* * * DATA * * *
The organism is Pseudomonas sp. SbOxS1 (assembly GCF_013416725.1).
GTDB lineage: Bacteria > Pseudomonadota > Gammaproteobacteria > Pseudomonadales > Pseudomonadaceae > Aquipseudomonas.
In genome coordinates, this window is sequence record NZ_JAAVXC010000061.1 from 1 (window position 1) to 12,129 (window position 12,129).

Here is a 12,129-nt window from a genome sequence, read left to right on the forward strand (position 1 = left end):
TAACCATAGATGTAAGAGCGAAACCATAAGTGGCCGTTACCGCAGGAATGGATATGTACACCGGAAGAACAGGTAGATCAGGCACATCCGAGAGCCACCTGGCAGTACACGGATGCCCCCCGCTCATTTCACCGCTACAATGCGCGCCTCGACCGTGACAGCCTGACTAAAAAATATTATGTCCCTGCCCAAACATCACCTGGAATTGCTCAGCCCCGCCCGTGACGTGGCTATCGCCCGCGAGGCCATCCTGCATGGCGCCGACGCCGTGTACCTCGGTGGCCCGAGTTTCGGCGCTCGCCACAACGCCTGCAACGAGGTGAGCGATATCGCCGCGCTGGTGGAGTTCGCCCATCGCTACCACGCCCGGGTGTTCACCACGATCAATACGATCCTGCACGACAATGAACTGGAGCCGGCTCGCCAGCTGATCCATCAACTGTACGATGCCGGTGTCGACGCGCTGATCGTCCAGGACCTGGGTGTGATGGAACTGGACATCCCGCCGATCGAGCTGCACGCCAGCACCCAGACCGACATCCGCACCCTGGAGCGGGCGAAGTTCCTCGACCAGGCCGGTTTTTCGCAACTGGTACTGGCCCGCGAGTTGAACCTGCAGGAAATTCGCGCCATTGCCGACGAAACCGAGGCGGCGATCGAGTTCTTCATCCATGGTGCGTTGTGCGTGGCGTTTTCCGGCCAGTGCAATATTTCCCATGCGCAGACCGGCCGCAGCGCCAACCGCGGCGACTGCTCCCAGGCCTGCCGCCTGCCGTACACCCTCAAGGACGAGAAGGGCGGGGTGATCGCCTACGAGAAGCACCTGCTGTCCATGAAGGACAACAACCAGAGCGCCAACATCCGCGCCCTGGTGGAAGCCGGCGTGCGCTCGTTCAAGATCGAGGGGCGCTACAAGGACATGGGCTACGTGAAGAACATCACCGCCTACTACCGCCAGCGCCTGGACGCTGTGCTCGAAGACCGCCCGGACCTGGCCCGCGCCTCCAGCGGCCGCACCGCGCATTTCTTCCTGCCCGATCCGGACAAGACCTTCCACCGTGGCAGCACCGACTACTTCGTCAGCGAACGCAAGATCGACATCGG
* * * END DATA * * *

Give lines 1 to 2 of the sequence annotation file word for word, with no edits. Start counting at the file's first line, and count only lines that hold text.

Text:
The organism is Pseudomonas sp. SbOxS1 (assembly GCF_013416725.1).
GTDB lineage: Bacteria > Pseudomonadota > Gammaproteobacteria > Pseudomonadales > Pseudomonadaceae > Aquipseudomonas.